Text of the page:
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1Back to top Go down   K75 Clock always on: Is this normal? Empty K75 Clock always on: Is this normal? Fri Jan 01, 2021 12:25 am

roach374

roach374
Silver member
Silver member
The dash clock on my '93 K75 is always on, even without the key in the ignition (see picture). Is this normal? I'm a little concerned that there is a constant (small) current draw on my battery. What gives?

K75 Clock always on: Is this normal? Pxl_2010

    

Point-Seven-five

Point-Seven-five
Life time member
Life time member
Perfectly normal. Digital clocks can run for years on a single AA battery, so I doubt the ones on our bikes draw anywhere near enough to run down the big batteries the bikes have. I seem to recall that the clocks on our bikes use less than 1 amp of power in a month and a half.


__________________________________________________
Present:
1994 K75RT
1991 K100RS
1988 K100RS SE

Past:
1994 BMW K75S
1992 BMW K100RS
1982 Honda FT500
1979 Honda XR185
1977 Honda XL125
1974 Honda XL125
1972 OSSA Pioneer 250
1968 Kawasaki 175
    

robmack

robmack
Life time member
Life time member
Point seven-five is right.  The PCF1171 clock chip in the dash draws 400uA (about 0.4mA) constantly from the battery.  With the LCD on, that current draw is somewhere around 800 - 900uA (about 0.9mA). That's a total of 12 mW of power.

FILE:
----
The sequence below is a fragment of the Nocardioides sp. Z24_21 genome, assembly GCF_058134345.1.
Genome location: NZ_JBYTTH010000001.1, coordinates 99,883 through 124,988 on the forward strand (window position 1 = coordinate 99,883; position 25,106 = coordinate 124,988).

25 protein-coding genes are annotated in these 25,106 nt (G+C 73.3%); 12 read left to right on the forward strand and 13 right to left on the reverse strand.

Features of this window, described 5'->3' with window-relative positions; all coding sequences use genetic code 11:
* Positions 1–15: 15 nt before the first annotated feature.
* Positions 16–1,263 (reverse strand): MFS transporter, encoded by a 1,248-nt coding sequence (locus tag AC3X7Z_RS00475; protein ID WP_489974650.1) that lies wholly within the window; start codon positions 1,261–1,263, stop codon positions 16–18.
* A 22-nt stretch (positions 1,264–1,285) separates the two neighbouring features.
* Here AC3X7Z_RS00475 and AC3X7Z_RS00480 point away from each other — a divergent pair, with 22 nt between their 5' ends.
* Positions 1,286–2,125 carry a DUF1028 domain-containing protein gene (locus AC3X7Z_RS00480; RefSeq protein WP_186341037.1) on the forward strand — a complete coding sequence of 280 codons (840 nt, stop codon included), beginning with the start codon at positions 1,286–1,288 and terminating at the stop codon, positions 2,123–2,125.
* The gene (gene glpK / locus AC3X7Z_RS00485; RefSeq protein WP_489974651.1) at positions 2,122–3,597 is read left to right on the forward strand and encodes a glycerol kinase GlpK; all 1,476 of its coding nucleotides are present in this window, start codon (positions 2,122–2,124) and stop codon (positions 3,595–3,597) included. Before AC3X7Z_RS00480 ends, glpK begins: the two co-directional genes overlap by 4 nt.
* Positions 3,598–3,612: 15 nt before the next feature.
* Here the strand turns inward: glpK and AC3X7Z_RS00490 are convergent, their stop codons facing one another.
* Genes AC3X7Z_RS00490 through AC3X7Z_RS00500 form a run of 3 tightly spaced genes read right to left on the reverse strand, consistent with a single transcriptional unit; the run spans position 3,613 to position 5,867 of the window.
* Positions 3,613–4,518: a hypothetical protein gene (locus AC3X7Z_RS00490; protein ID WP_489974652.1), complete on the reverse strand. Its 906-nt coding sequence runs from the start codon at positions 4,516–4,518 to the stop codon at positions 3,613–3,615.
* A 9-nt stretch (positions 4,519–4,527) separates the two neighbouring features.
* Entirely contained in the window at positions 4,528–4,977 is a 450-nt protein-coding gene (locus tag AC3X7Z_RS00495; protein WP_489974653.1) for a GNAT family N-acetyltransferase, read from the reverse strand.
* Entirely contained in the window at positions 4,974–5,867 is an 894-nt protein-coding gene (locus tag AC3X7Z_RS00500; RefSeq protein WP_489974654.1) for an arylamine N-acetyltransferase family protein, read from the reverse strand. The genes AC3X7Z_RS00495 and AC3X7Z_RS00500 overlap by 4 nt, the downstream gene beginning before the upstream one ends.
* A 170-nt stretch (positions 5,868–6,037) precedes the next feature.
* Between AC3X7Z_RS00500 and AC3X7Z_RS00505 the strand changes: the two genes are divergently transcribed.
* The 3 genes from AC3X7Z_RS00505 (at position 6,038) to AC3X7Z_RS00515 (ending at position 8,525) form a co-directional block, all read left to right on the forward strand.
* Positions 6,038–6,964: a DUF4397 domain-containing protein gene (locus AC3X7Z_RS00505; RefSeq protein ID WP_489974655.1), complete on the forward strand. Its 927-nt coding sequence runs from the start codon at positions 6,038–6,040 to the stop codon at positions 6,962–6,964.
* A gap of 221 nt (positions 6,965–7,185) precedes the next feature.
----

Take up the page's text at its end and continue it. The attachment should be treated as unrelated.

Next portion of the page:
__________________________________________________
Robert
1987 K75 @k75retro.blogspot.ca
http://k75retro.blogspot.ca/
    

cycleman

cycleman
Silver member
Silver member
The amp draw down is enough that after several months of inactivity, like with winter storage it can lower the voltage enough that the bike won't start. That is why you put a battery tender on the battery.

    

RicK G

RicK G
admin
admin
The current drain of the clock is as Robmack has stated and that is not sufficient to discharge a 18ah battery so that it wont start the bike after a winter lay up. The natural drain that any automotive battery suffers over a winter lay up is more than the clock draws ( probably 2-3 times that) it is this drain that causes the biggest need to use a battery tender charger.


__________________________________________________
"Man sacrifices his health in order to make money.
Then he sacrifices money to recuperate his health.
And then he is so anxious about the future that he does not enjoy the present; the result being that he does not live in the present or the future; he lives as if he is never going to die, and then dies having never really lived."   Dalai Lama


Bikes 2004 K1200GT 1998 K1100 LT, 1993 K75 RT, 1996 K75RT, 1986 K75 GS, 1979 Z1300 Kawasaki
    

cycleman

cycleman
Silver member
Silver member
The clock on my R1100R would draw the battery down enough in 2 months that when you turned the ignition on, head lights on etc, the voltage was too low and the fuel injection pump wouldn't start. Non fuel injected bike not a problem and would likely start.

My rule of thumb has always been if the bike is sitting for more than a month, then I put the battery on a tender. Battery lasts much longer.

    

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